”F. J.” How many Jews did he save from the Holocaust?

F. K.: I have located 425 survivors, though it is impossible to estimate the exact number because there is not a list and many of them could not be found, or used the Brazilian visa to leave Europe and go somewhere else. Of all the people he helped it has not always been clear to establish the causes that made them desperately want to abandon Europe. But there was a great possibility that they were Jews, communists or homosexuals. In some cases I could not clearly determine the reason of their escape, in other cases they told me personally. Some of them were not Jews by feeling of religious identification, but were so classified by the Nazi laws.

”F. J.” How did you discovered about Souza Dantas’ story?

F. K.: By the anthropologist Katia Lerner, who collected the testimonies of Holocaust survivors for Steven Spielberg’s Shoá Foundation. In the testimony given by Raphael Zimetbaum, he remembered that he had been saved together with his family by Souza Dantas.

”F. J.” Are there other works about Souza Dantas?

F. K.: No, he is very little mentioned and only in some books. Generally, he is cited superficially and with many mistakes. The Biographical Historic Dictionary from the Brazil contemporary History Investigation and Documentation Center, belonging to Getúlio Vargas’s Foundation, for example, in the 1985 edition has eleven mistakes in its entry about this Ambassador. They are preparing a new edition, where they will include the corrections I made. Until I started my work, nobody had started a serious investigation about Souza Dantas.

”F. J.” How did you develop your thesis?

F. K.: I started at the beginning of the year 1997 and I finished collecting information in April 2000. Since then until January of this year, I left behind all my responsibilities and fully dedicated to the writing of the text. I put together more than 7,500 copies of documents and I performed 55 interviews registered in 30 hours of tape. It is a lot of material and responsibility to honor the memory of such an important as well as unknown personality. The greatest difficulty was the lack of money to afford my expenditures in search of files, trips to make interviews and telephonic calls to other states of the country. Between August 1999 and July 2000 I received a financial assistance of more than 700 reals a month from the Protection to Investigation Foundation, from Rio de Janeiro, that was not even enough to afford the microfilm I did at the National File. I consider to have been lucky during my investigations because I was certain that I was doing something good. Souza Dantas deserved it”.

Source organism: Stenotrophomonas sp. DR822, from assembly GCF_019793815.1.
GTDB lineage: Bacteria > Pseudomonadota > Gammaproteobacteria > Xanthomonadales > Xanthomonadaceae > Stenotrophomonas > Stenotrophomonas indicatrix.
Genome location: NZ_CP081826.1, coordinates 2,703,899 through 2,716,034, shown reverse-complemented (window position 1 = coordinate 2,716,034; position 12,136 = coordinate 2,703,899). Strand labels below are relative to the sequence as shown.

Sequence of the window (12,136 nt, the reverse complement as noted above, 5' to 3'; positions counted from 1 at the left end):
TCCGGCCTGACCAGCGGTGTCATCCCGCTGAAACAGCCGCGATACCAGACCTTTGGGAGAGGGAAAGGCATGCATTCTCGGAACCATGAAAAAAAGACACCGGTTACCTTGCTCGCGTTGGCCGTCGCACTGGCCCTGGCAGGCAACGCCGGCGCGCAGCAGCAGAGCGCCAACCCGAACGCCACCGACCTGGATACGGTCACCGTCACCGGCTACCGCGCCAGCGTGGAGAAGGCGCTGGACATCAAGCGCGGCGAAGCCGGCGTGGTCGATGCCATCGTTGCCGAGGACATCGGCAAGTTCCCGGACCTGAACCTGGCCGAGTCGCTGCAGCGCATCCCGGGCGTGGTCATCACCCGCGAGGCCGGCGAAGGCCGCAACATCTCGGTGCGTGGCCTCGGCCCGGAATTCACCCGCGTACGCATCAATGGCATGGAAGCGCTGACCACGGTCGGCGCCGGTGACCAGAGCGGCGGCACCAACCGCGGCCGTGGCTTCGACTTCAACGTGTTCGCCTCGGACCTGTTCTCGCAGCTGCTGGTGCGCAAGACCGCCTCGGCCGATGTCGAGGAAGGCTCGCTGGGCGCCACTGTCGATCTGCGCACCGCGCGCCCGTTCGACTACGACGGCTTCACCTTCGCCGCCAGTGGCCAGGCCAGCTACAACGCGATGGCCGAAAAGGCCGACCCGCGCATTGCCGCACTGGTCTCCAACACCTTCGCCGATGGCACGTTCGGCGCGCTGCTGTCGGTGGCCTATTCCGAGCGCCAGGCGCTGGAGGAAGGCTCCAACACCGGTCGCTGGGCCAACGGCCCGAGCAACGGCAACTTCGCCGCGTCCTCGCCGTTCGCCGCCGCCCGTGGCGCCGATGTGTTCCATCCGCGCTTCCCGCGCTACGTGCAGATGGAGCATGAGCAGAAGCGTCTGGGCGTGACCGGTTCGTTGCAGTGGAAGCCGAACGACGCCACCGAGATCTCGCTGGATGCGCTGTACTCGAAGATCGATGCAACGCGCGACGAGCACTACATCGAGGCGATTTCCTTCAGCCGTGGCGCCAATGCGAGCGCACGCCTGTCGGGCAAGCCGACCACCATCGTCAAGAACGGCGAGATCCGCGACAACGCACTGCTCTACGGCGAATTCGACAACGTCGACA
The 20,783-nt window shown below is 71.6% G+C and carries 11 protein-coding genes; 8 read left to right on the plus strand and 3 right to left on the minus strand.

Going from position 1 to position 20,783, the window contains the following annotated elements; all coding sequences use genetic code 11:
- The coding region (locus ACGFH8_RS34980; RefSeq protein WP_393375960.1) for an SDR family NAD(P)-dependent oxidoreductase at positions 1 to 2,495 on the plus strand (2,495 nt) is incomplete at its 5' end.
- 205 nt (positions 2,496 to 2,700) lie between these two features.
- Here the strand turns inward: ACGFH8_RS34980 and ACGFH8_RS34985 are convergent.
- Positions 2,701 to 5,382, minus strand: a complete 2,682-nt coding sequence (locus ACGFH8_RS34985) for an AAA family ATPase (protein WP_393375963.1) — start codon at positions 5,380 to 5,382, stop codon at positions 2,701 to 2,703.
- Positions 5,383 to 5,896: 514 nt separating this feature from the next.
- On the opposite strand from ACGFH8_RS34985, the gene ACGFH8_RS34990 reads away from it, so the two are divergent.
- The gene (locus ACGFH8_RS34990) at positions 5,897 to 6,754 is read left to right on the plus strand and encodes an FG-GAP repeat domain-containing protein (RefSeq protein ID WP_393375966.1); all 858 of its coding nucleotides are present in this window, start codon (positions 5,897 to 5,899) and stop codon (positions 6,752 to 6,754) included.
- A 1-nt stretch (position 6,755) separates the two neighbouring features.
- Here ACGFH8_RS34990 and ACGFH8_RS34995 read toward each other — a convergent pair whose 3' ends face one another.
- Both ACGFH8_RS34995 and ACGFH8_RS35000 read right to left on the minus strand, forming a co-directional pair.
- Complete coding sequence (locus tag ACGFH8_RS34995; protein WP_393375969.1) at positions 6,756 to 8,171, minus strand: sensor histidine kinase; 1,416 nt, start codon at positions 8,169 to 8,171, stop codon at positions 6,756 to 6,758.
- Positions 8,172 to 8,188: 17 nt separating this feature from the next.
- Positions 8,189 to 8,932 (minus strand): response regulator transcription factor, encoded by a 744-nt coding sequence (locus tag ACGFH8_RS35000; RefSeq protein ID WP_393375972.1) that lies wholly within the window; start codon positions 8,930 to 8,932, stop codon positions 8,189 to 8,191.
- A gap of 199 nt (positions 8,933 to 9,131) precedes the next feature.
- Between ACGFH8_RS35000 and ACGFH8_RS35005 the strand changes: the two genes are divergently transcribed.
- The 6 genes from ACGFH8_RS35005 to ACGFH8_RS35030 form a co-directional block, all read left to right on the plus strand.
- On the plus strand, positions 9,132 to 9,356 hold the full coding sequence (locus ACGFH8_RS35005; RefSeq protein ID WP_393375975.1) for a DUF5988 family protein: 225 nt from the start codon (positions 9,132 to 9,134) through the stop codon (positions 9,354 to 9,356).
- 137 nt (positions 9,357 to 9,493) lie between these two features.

Some lines written by the historian Fábio Koifman.

Under the title An Agnostic who loved life above all”, Fábio Koifman writes the following in ”Folha Judaica” from Porto Alegre.

”Souza Dantas in theory was a Catholic; in reality, however, he did not believe in anything. He liked Paris, theater, music, the circus and to seduce the actresses of French comedy. He was not fond of material things and died in Paris in 1954, in a little hotel room, with very simple possessions.

”He died at the age of 78, consuming morphine due to the pain caused by his prostate and the problems in his legs. According to the medical report of that time, the cause of death was attributed to colibacilosis, uremia and gangrene”.

He got married by church in Paris in 1933, when he was 57 years old, with Elise Stern, a lady a little bit older than him, who was of Jewish origin. She left Europe before June 1940 and headed for the United

States. They only came together again in 1944. The fact that Elise had been Jewish does not seem to have influenced in his helping action of those persecuted by Nazism.

”Since 1940 Souza Dantas informed Itamaraty (The Brazilian Department of Foreign Affairs) in its offices, about the horrors that Jews were suffering in Europe. Form July 1942 he started to send reports about the deportation of Jews, for example in the trains that departed crowded with them to Poland. The destiny that most of them suffered, we all know”.

Translated into Spanish by the OJI editorial office.
Translated into English by IRWF